A paradox for our times: One’s career and personal life are separate…and inseparable
The work-life balance is an issue that has fascinated me for decades. Hence my interest in this book in which Matthew Kelly claims that, in fact, the work-life balance is a “myth” that people must “get beyond” to achieve their personal and professional satisfaction.” As he observes in the Introduction, “While the work-life balance discussion was introduced with the very best if intentions – namely, to help people deal with mounting pressures surrounding both personal and professional life in the modern world – in many ways the idea never had a chance because the term itself was fatally flawed.” Kelly believes that individual destiny and organizational destiny are “intertwined.” Yes, you can consider work life from personal life separately but they cannot be separated. What to do? Kelley wrote this book in response to that question.
These are a few of several dozen key points that caught my eye:
o “I have come to the conclusion that people don’t really need or want balance.” Rather, they need and want “a satisfying experience of life.” (Page x)
o “The crisis of the modern world is a crisis of ideas. Ideas shape our lives and the world. Thought determines action. It would not be too soon for us to learn that ideas have very real consequences.” (19)
o “If it is to be sustained, our satisfaction has to be something that transcends external circumstances. It cannot be something that we put in the hands of things that are completely beyond our control.” (47)
o “Continuous change is now an accepted part of life and business. The waves of change are constantly crashing on the shore of our lives, but it is a well-defined value structure that allows us to thrive in the midst of the change. It us the unchanging that allows us to make sense of the change.” (79)
o “There are five facets to the process [of increasing the level of personal and professional satisfaction that we experience in our lives]: (1) Assessment, (2) Priorities, (3) Core Habits, (4) Weekly Strategy Session, and (5) Quarterly Review. All of these are interconnected and play either a macro or micro role within the overall process. To neglect one is to tamper with the system, which always leads the system to break down.” (107)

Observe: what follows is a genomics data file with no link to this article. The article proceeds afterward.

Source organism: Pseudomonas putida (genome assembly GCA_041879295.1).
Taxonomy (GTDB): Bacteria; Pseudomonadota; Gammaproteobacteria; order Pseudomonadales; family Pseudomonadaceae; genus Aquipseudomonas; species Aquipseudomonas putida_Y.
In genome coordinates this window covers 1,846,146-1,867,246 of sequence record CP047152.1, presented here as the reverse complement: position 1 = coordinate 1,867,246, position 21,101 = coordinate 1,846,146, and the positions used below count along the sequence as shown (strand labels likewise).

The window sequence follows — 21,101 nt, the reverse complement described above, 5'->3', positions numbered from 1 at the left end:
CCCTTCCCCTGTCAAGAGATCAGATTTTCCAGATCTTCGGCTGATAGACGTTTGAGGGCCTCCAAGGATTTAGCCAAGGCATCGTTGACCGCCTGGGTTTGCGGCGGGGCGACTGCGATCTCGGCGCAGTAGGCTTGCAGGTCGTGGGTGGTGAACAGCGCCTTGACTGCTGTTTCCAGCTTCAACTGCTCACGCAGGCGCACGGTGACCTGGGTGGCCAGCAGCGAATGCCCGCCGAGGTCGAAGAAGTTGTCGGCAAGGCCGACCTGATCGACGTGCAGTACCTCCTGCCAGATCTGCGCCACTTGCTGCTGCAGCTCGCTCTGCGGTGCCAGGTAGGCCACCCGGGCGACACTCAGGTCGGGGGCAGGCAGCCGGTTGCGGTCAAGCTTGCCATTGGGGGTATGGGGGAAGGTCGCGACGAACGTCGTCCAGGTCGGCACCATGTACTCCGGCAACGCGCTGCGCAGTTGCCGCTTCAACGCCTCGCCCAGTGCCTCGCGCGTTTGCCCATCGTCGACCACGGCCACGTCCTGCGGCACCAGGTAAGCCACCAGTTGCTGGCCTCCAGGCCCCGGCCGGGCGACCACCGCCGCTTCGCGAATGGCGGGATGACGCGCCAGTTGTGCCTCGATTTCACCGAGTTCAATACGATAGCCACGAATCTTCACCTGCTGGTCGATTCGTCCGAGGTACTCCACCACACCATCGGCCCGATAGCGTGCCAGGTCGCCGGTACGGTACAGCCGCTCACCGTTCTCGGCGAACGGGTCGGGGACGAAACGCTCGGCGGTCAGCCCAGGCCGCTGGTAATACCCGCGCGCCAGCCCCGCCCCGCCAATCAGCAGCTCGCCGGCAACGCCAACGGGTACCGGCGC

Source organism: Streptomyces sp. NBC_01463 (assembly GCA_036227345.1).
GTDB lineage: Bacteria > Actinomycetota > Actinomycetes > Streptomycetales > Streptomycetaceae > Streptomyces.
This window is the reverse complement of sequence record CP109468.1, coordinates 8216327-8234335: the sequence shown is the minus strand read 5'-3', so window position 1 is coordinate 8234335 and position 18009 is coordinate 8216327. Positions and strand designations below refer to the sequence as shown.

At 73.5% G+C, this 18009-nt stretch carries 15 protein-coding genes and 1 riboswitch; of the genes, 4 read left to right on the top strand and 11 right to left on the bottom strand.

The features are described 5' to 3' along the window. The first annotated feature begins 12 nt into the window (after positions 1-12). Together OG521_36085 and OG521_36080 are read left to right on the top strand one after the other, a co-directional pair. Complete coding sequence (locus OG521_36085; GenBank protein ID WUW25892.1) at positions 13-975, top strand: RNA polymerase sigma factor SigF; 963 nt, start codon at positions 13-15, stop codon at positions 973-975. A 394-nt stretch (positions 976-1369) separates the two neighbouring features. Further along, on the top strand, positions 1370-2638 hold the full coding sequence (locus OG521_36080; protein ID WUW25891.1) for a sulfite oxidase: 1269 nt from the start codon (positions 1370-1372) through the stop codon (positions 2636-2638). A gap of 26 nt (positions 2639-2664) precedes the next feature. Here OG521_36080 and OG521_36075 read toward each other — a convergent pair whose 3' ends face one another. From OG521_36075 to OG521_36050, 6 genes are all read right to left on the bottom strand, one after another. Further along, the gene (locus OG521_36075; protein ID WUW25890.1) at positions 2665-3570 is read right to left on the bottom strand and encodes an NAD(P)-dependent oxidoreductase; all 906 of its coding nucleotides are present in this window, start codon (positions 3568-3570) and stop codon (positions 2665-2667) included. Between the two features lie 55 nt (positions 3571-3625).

o “The most important part of any system is accountability…I have noticed that most people can do something for a few days, or a few weeks, but over time they tend to slip back into old self-destructive ways. That’s why we need doctors, managers, parents, leaders, role models, and mentors.” (134)
The Personal and Professional Satisfaction System that Kelly explains and strongly recommends – indeed any system – can only provide a framework (albeit one that is to some extent self-correcting) and its effectiveness depends almost entirely by the person who adopts it and then applies it. Viewed as a journey, the process of increasing one’s level of personal and professional satisfaction is not automatic. Although the ultimate destination is certain, efforts to get there will encounter doubts, distractions, ambiguities, resistance (at least some of it self-generated), and temporary setbacks. The “balance” to which Kelly frequently refers evokes the image of a spinning gyroscope rather than an up-and-down see saw (or teeter totter) because its steady rotation is maintained amidst changes in location. A sturdy moral “compass” and a well-defined value structure ensure both proper balance and steady progress.
Years ago, Stephen Covey observed that people spend too much time on what is urgent and not enough time on what is [begin italics] important [end italics]. I agree and so does Matthew Kelley. “To lay your head on your pillow at night, knowing that who you are and what you do make sense…now, that is satisfaction.” We are also well-advised to recall advice from Oscar Wilde: “Be yourself. Everyone else is taken.”